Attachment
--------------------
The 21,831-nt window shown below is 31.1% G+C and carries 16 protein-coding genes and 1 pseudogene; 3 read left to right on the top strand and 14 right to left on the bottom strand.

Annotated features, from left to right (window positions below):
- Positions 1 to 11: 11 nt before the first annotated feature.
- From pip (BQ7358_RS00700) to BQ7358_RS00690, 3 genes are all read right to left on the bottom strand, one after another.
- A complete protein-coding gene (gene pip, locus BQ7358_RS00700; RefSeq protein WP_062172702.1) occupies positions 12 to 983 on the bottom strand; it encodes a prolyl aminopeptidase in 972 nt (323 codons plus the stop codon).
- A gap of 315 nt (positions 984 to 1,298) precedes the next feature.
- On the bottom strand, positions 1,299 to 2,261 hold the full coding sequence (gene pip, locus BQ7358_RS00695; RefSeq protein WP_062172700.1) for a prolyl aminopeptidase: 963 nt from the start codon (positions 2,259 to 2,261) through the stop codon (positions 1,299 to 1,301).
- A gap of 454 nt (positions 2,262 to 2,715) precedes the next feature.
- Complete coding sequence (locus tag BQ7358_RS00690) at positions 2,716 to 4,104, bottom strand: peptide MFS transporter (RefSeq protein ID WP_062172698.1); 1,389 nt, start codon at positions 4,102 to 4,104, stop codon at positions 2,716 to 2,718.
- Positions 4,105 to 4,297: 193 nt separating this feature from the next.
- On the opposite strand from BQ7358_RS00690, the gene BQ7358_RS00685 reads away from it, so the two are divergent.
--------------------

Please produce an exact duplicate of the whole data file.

The 21,831-nt window shown below is 31.1% G+C and carries 16 protein-coding genes and 1 pseudogene; 3 read left to right on the top strand and 14 right to left on the bottom strand.

Annotated features, from left to right (window positions below):
- Positions 1 to 11: 11 nt before the first annotated feature.
- From pip (BQ7358_RS00700) to BQ7358_RS00690, 3 genes are all read right to left on the bottom strand, one after another.
- A complete protein-coding gene (gene pip, locus BQ7358_RS00700; RefSeq protein WP_062172702.1) occupies positions 12 to 983 on the bottom strand; it encodes a prolyl aminopeptidase in 972 nt (323 codons plus the stop codon).
- A gap of 315 nt (positions 984 to 1,298) precedes the next feature.
- On the bottom strand, positions 1,299 to 2,261 hold the full coding sequence (gene pip, locus BQ7358_RS00695; RefSeq protein WP_062172700.1) for a prolyl aminopeptidase: 963 nt from the start codon (positions 2,259 to 2,261) through the stop codon (positions 1,299 to 1,301).
- A gap of 454 nt (positions 2,262 to 2,715) precedes the next feature.
- Complete coding sequence (locus tag BQ7358_RS00690) at positions 2,716 to 4,104, bottom strand: peptide MFS transporter (RefSeq protein ID WP_062172698.1); 1,389 nt, start codon at positions 4,102 to 4,104, stop codon at positions 2,716 to 2,718.
- Positions 4,105 to 4,297: 193 nt separating this feature from the next.
- On the opposite strand from BQ7358_RS00690, the gene BQ7358_RS00685 reads away from it, so the two are divergent.